Demand for middle skills technology jobs will continue to grow over the next decade. (Data from the Bureau of Labor Statistics).
But despite of all of this concern about a skills gap, companies have been very reluctant to take measures to close it. That same Manpower survey found that in the Americas, the percentage of companies providing additional training and development to existing staff fell from 33 to 22 percent from 2014 to 2015 and that only 5 percent of employers increased starting salaries to attract more talent.
“Employers have to recognize the consequences of not investing in training,” said Chauncy Lennon, head of workforce initiatives at JPMorgan Chase, which launched the $350 million New Skills at Work program in 2013 to improve job training pipelines nationwide. “If they don’t signal what they are looking for, if they don’t help support a kind of training system or education system that’s going to produce those skills, those workers aren’t going to be there.”
Corporate spending on training is tough to track, but Peter Cappelli, the Director of the Center for Human Resources at The Wharton School, says the burden of training employees has shifted from the employer to the employee. In the middle part of the 20th century, companies hired workers out of high school or college with no skills and trained them, knowing they would stick around for the long haul. This relationship between employer and employee changed during waves of corporate downsizing in the 1980s.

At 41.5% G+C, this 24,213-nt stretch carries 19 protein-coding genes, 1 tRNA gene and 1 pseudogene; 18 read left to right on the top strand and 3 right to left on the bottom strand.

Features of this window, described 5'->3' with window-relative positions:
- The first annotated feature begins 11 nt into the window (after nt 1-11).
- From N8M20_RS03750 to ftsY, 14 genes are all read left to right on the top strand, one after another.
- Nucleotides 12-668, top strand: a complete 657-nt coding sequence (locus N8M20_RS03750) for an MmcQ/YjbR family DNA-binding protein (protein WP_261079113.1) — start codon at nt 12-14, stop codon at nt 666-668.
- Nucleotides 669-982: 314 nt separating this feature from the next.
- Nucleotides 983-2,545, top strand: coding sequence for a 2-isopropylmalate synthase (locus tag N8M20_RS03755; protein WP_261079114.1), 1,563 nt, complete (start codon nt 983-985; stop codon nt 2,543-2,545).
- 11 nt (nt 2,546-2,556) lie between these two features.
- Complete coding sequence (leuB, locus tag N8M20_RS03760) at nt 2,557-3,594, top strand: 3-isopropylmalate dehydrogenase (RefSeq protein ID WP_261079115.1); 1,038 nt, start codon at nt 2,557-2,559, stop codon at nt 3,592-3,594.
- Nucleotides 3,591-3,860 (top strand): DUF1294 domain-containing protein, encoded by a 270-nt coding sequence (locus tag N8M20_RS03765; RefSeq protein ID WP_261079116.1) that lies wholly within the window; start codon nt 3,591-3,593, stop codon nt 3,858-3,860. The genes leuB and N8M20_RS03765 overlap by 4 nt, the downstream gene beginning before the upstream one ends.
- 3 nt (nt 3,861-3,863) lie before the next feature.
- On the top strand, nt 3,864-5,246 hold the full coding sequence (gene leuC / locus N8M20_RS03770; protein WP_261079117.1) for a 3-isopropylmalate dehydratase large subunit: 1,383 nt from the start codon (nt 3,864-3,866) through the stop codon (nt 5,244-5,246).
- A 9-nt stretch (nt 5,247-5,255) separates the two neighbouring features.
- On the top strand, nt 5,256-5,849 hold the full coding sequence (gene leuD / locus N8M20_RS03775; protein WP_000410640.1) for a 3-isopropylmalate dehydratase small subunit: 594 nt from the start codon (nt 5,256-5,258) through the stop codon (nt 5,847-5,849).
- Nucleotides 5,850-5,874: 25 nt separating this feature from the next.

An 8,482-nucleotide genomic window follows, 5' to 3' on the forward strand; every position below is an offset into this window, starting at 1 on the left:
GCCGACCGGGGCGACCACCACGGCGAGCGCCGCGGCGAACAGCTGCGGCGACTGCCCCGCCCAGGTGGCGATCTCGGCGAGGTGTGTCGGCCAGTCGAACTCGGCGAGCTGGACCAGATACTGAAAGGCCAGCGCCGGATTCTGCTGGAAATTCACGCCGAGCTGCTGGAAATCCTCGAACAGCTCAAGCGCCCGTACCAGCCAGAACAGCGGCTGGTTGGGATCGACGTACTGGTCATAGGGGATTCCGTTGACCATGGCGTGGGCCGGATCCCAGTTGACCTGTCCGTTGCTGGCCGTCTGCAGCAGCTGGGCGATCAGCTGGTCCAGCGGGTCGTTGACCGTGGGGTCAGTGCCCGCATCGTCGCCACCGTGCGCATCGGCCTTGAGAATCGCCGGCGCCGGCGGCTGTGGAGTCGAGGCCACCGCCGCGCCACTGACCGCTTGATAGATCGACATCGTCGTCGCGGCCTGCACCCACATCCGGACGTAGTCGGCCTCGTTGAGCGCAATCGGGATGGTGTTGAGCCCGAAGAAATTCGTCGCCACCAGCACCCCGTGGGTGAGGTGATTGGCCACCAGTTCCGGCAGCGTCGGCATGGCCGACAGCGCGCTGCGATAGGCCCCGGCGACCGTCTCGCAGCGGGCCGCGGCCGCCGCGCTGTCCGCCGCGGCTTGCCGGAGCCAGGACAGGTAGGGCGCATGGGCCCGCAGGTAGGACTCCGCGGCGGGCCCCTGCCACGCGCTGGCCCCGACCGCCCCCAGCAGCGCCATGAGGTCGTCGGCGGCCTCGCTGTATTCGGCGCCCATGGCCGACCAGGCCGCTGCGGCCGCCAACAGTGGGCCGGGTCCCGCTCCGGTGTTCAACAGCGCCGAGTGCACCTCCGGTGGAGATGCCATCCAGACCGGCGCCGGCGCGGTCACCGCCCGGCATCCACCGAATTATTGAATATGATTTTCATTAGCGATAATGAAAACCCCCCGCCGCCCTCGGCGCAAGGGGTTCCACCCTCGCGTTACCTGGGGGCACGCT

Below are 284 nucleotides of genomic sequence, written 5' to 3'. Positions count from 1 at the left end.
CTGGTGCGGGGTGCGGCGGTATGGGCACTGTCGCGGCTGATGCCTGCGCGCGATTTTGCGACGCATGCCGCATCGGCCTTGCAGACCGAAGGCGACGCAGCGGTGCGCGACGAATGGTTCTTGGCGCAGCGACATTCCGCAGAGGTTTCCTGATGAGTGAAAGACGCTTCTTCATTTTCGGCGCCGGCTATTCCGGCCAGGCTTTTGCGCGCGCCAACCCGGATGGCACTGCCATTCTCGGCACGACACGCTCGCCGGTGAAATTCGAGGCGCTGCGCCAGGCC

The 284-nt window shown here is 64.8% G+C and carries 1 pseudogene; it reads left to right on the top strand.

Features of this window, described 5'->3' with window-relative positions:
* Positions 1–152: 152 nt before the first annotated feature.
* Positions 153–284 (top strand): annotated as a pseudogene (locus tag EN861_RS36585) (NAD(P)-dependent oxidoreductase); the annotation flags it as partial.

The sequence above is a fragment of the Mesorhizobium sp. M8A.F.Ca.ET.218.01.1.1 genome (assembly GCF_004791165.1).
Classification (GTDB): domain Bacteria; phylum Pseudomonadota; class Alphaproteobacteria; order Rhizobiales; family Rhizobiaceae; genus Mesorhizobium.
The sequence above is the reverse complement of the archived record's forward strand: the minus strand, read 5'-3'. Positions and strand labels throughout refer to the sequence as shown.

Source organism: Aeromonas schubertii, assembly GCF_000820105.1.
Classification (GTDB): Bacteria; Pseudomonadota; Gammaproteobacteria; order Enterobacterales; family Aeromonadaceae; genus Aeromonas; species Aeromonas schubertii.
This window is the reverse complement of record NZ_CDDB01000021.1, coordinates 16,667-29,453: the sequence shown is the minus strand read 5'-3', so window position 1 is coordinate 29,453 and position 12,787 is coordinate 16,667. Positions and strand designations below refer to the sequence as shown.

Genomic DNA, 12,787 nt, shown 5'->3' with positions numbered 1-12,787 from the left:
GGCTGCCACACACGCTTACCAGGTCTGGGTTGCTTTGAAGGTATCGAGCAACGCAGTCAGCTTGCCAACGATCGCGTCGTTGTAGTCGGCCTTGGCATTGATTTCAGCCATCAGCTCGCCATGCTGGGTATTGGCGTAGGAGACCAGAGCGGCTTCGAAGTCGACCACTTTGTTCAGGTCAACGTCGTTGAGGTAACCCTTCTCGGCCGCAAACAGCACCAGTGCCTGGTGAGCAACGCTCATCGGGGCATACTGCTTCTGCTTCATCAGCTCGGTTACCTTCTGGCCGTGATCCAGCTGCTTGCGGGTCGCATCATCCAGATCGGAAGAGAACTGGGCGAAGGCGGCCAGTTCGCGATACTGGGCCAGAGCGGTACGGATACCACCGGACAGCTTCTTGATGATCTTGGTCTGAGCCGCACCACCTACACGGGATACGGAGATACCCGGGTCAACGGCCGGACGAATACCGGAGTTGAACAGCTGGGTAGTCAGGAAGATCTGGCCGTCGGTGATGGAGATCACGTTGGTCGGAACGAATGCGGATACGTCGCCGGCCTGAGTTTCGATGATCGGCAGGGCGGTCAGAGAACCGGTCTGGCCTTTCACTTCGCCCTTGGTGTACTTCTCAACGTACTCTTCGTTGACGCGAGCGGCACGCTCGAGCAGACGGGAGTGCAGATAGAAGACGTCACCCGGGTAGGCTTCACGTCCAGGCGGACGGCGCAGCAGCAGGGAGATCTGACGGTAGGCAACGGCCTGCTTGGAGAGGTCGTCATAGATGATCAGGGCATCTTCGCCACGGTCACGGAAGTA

“They found they could hire downsized people with experience when they needed to fill jobs,” Cappelli explained. “So their own training departments withered.”
That trend has only been exacerbated in recent years. In 2011, Accenture surveyed U.S. employees and found that only 21% had received any employer-provided formal training in the previous five years. As the workplace has changed, increasing amounts of smaller training budgets have been devoted to sexual harassment, diversity and LGBT sensitivity training, Fuller said..
Many blame the country’s educational system. Schools have eliminated vocational tech programs that prepare students for middle skills careers while an entire generation has been told that a four-year degree is the only way to get a good job in the modern economy. Meanwhile, automation has raised the skills needed for entry level manufacturing jobs.
“If you elevate the skill set, eliminate training programs, and don’t encourage anybody to go into it, it’s pretty clear that over the long term you are going to run short on labor,” said Gardner Carrick, vice president of strategic initiatives at The Manufacturing Institute, a nonprofit affiliate of the National Association of Manufacturers that specializes in developing and attracting talent in the manufacturing field.